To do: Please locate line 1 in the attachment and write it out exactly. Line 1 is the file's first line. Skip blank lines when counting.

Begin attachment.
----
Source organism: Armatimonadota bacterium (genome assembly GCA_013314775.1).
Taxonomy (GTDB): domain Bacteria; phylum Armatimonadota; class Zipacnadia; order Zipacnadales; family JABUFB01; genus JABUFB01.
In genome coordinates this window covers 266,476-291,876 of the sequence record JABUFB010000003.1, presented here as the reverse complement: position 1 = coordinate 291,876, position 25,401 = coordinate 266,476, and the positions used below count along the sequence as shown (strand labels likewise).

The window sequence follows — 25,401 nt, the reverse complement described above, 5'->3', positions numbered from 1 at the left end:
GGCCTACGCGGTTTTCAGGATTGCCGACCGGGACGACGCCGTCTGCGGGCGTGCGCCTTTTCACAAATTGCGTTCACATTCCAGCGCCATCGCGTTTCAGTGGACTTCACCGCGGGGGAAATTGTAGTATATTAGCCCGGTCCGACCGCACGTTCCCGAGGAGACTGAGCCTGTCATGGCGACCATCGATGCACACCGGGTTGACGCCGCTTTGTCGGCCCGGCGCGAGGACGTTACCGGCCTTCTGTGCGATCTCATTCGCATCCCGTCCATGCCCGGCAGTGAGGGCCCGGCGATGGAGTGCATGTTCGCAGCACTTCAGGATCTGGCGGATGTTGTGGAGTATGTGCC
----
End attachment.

Source organism: Armatimonadota bacterium (genome assembly GCA_013314775.1).